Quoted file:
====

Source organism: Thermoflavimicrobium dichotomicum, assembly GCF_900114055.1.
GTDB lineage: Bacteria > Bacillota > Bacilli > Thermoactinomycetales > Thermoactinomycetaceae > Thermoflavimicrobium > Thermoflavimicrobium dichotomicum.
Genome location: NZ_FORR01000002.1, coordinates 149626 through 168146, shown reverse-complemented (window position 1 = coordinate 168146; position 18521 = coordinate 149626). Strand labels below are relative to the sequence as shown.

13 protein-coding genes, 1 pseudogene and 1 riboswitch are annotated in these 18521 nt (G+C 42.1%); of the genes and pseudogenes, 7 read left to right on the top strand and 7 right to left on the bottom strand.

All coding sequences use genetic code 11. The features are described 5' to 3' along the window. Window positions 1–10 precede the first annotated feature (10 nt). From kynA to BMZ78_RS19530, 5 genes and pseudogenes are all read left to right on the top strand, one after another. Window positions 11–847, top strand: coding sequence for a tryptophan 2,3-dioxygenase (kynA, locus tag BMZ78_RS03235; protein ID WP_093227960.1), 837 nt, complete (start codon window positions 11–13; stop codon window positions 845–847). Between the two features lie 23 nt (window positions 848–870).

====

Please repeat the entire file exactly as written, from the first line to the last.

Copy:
Source organism: Thermoflavimicrobium dichotomicum, assembly GCF_900114055.1.
GTDB lineage: Bacteria > Bacillota > Bacilli > Thermoactinomycetales > Thermoactinomycetaceae > Thermoflavimicrobium > Thermoflavimicrobium dichotomicum.
Genome location: NZ_FORR01000002.1, coordinates 149626 through 168146, shown reverse-complemented (window position 1 = coordinate 168146; position 18521 = coordinate 149626). Strand labels below are relative to the sequence as shown.

13 protein-coding genes, 1 pseudogene and 1 riboswitch are annotated in these 18521 nt (G+C 42.1%); of the genes and pseudogenes, 7 read left to right on the top strand and 7 right to left on the bottom strand.

All coding sequences use genetic code 11. The features are described 5' to 3' along the window. Window positions 1–10 precede the first annotated feature (10 nt). From kynA to BMZ78_RS19530, 5 genes and pseudogenes are all read left to right on the top strand, one after another. Window positions 11–847, top strand: coding sequence for a tryptophan 2,3-dioxygenase (kynA, locus tag BMZ78_RS03235; protein ID WP_093227960.1), 837 nt, complete (start codon window positions 11–13; stop codon window positions 845–847). Between the two features lie 23 nt (window positions 848–870).